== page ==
Yankees legend, six-time World Series champion Whitey Ford dies at 91

Cassandra Negley
·Writer
·3 mins read

Hall of Fame pitcher and six-time World Series champion Whitey Ford has died, the New York Yankees announced. He was 91.

Ford, known as “The Chairman of the Board,” spent his entire 16-year career with the Yankees from 1950 to 1967. The lefty was elected to the Hall of Fame in 1974.

Ford would have turned 92 on Oct. 21. He was a 10-time All-Star with a 236-106 record over his career and a 2.75 ERA.

“The Yankees are incredibly saddened to learn of the passing of Hall of Famer Whitey Ford," the Yankees said in a statement. “Whitey spent his entire 16-year career as a Yankee. A 6x WS Champion and 10x All-Star, The Chairman of the Board was one of the best lefties to ever toe the rubber. He will be deeply missed.”

Ford had been the second-oldest living Hall of Famer since Red Schoendienst died in June 2018, per the Yankees. Tommy Lasorda is the oldest at 93.

Ford winningest Yankee in history

Whitey Ford in the foreground with the fences of Yankees Stadium in the back.
New York Yankees' Whitey Ford is introduced at the Yankees Old Timers' Day baseball game Sunday, June 17, 2018, at Yankee Stadium in New York. (AP Photo/Bill Kostroun)

Ford’s 236 victories are the most in club history and his .690 winning percentage is the highest of any pitcher with at least 150 wins in the 20th century.

The Queens native also holds the record for most World Series victories (10) and World Series strikeouts (94). He has a record streak of 33 1/3 scoreless innings in a World Series.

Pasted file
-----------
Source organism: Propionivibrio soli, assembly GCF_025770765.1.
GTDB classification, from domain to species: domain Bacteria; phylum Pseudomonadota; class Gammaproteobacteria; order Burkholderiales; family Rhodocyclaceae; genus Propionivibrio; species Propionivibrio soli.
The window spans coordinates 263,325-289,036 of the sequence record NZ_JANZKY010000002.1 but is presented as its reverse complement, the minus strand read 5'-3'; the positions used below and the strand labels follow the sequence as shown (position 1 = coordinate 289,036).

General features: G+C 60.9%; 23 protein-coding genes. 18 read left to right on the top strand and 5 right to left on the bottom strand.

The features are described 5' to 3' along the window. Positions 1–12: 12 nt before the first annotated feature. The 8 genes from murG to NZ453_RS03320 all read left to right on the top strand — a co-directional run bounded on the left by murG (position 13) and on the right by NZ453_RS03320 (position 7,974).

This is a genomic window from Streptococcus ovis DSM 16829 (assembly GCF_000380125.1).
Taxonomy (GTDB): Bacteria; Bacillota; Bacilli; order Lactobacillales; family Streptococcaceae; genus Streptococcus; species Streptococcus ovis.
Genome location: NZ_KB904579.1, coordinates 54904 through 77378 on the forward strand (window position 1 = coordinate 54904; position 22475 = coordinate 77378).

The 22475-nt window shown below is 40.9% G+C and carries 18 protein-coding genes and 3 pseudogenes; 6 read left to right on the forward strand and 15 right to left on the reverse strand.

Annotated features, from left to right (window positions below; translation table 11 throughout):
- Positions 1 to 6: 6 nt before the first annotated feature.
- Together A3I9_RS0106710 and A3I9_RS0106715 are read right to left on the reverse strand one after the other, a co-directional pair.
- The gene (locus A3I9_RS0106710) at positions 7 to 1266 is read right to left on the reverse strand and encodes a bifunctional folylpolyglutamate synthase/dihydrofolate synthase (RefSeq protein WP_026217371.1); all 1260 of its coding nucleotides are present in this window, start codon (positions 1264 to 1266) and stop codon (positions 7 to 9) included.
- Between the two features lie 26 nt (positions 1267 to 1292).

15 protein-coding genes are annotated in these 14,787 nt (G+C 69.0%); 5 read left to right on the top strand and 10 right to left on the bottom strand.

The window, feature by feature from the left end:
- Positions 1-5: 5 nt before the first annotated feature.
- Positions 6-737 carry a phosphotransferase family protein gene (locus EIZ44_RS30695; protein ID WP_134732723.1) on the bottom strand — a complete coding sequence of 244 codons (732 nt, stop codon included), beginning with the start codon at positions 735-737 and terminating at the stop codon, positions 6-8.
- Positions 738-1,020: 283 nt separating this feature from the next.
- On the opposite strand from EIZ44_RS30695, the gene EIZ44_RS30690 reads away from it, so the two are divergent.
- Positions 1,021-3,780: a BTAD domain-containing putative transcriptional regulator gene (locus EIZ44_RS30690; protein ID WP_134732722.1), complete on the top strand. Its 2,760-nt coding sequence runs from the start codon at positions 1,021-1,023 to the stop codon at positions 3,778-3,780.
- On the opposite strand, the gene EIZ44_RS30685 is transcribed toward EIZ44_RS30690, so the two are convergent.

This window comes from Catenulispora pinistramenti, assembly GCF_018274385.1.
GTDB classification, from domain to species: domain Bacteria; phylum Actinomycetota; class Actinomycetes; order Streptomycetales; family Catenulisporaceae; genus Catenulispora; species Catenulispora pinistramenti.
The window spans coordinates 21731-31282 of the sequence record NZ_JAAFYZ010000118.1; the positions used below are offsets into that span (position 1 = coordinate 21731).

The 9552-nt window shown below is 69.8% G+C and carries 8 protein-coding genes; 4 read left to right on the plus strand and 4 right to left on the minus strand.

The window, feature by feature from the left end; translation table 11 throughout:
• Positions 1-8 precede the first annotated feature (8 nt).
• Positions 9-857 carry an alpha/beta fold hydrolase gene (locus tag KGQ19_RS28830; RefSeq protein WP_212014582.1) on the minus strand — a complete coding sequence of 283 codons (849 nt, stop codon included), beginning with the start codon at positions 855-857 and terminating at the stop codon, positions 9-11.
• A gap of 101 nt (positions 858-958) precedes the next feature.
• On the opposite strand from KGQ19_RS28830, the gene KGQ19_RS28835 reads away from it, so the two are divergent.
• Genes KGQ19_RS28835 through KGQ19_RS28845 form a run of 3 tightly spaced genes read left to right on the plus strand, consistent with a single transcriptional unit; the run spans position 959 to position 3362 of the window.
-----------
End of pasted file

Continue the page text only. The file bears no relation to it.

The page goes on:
Ford is at or near the top of the Yankees record books in a host of other categories. He’s first in innings pitched (3,170 1/3) and tied with Andy Pettitte for most games started (438). He ranks second in strikeouts (1,956) and first in shutouts (45).

Award-winner throughout career

Ford signed an amateur free agent contract worth $7,000 with the Yankees in 1947 and rose up the ranks of the minor leagues. He began playing for the major-league squad in June 1950 at the age of 21. He went 9-1 with a 2.81 ERA and helped win a second straight title under manager Casey Stengel. Ford finished second in that year’s AL Rookie of the Year voting.

Ford served in the military for the next two years and returned to the Yankees in 1953. He helped pitch the Yankees to yet another title, which gave New York a record five in a row.

After years of limited use by Stengel, Ford was given more time on the mound beginning in 1961 with the hiring of manager Ralph Houk. He went out every fourth day, going 25-4 en route to the Cy Young Award. The Yankees won the championship that year and in 1962.

In 1961 he was named the World Series Most Valuable Player.

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